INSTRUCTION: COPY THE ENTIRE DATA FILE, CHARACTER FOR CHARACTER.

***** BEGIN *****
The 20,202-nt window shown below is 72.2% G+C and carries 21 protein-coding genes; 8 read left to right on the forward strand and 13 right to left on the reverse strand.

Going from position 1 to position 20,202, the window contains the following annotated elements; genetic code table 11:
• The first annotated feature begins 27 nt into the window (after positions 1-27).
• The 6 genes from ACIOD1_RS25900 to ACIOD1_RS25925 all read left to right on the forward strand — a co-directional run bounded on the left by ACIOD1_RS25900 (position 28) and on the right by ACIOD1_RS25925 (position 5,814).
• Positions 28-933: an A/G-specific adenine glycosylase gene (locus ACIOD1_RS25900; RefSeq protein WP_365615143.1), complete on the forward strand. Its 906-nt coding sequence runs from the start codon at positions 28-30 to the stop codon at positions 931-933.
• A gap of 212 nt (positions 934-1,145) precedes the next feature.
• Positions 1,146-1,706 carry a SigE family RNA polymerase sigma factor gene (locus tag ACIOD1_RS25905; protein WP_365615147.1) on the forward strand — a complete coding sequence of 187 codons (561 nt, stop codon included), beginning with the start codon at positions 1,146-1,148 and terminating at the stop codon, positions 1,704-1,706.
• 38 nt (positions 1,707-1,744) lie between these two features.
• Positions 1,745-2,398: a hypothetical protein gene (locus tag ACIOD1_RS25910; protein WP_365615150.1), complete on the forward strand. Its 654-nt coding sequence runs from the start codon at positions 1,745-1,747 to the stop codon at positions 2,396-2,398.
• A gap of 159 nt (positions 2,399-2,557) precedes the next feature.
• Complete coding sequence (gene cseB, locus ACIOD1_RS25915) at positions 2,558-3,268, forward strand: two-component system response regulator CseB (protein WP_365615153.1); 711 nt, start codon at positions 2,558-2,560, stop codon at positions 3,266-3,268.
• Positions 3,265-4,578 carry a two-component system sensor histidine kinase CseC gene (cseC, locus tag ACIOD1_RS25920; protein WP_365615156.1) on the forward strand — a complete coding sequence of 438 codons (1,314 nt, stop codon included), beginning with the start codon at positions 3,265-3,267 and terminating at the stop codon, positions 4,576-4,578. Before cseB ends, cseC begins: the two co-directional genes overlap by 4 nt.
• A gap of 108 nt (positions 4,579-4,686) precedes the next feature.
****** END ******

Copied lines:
The 20,202-nt window shown below is 72.2% G+C and carries 21 protein-coding genes; 8 read left to right on the forward strand and 13 right to left on the reverse strand.

Going from position 1 to position 20,202, the window contains the following annotated elements; genetic code table 11:
• The first annotated feature begins 27 nt into the window (after positions 1-27).
• The 6 genes from ACIOD1_RS25900 to ACIOD1_RS25925 all read left to right on the forward strand — a co-directional run bounded on the left by ACIOD1_RS25900 (position 28) and on the right by ACIOD1_RS25925 (position 5,814).
• Positions 28-933: an A/G-specific adenine glycosylase gene (locus ACIOD1_RS25900; RefSeq protein WP_365615143.1), complete on the forward strand. Its 906-nt coding sequence runs from the start codon at positions 28-30 to the stop codon at positions 931-933.
• A gap of 212 nt (positions 934-1,145) precedes the next feature.
• Positions 1,146-1,706 carry a SigE family RNA polymerase sigma factor gene (locus tag ACIOD1_RS25905; protein WP_365615147.1) on the forward strand — a complete coding sequence of 187 codons (561 nt, stop codon included), beginning with the start codon at positions 1,146-1,148 and terminating at the stop codon, positions 1,704-1,706.
• 38 nt (positions 1,707-1,744) lie between these two features.
• Positions 1,745-2,398: a hypothetical protein gene (locus tag ACIOD1_RS25910; protein WP_365615150.1), complete on the forward strand. Its 654-nt coding sequence runs from the start codon at positions 1,745-1,747 to the stop codon at positions 2,396-2,398.
• A gap of 159 nt (positions 2,399-2,557) precedes the next feature.
• Complete coding sequence (gene cseB, locus ACIOD1_RS25915) at positions 2,558-3,268, forward strand: two-component system response regulator CseB (protein WP_365615153.1); 711 nt, start codon at positions 2,558-2,560, stop codon at positions 3,266-3,268.
• Positions 3,265-4,578 carry a two-component system sensor histidine kinase CseC gene (cseC, locus tag ACIOD1_RS25920; protein WP_365615156.1) on the forward strand — a complete coding sequence of 438 codons (1,314 nt, stop codon included), beginning with the start codon at positions 3,265-3,267 and terminating at the stop codon, positions 4,576-4,578. Before cseB ends, cseC begins: the two co-directional genes overlap by 4 nt.
• A gap of 108 nt (positions 4,579-4,686) precedes the next feature.